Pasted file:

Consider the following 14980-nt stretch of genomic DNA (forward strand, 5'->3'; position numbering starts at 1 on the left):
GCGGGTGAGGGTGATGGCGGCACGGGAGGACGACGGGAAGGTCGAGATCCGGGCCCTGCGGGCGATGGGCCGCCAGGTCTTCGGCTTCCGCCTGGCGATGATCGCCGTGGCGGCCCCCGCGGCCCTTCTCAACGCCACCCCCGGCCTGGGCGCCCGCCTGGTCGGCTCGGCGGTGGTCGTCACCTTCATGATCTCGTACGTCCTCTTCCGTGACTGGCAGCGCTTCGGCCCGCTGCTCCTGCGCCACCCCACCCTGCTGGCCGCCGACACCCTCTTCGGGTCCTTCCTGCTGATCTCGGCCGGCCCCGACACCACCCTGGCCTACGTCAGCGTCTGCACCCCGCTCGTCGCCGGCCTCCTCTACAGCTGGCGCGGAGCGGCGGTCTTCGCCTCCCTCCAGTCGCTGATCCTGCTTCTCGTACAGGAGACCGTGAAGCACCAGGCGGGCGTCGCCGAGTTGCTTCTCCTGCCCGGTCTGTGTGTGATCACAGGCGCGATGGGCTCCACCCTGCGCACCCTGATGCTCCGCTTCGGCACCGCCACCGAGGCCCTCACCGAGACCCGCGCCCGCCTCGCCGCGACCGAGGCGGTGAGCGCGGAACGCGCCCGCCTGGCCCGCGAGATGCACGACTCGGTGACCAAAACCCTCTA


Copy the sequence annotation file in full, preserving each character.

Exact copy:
Consider the following 14980-nt stretch of genomic DNA (forward strand, 5'->3'; position numbering starts at 1 on the left):
GCGGGTGAGGGTGATGGCGGCACGGGAGGACGACGGGAAGGTCGAGATCCGGGCCCTGCGGGCGATGGGCCGCCAGGTCTTCGGCTTCCGCCTGGCGATGATCGCCGTGGCGGCCCCCGCGGCCCTTCTCAACGCCACCCCCGGCCTGGGCGCCCGCCTGGTCGGCTCGGCGGTGGTCGTCACCTTCATGATCTCGTACGTCCTCTTCCGTGACTGGCAGCGCTTCGGCCCGCTGCTCCTGCGCCACCCCACCCTGCTGGCCGCCGACACCCTCTTCGGGTCCTTCCTGCTGATCTCGGCCGGCCCCGACACCACCCTGGCCTACGTCAGCGTCTGCACCCCGCTCGTCGCCGGCCTCCTCTACAGCTGGCGCGGAGCGGCGGTCTTCGCCTCCCTCCAGTCGCTGATCCTGCTTCTCGTACAGGAGACCGTGAAGCACCAGGCGGGCGTCGCCGAGTTGCTTCTCCTGCCCGGTCTGTGTGTGATCACAGGCGCGATGGGCTCCACCCTGCGCACCCTGATGCTCCGCTTCGGCACCGCCACCGAGGCCCTCACCGAGACCCGCGCCCGCCTCGCCGCGACCGAGGCGGTGAGCGCGGAACGCGCCCGCCTGGCCCGCGAGATGCACGACTCGGTGACCAAAACCCTCTA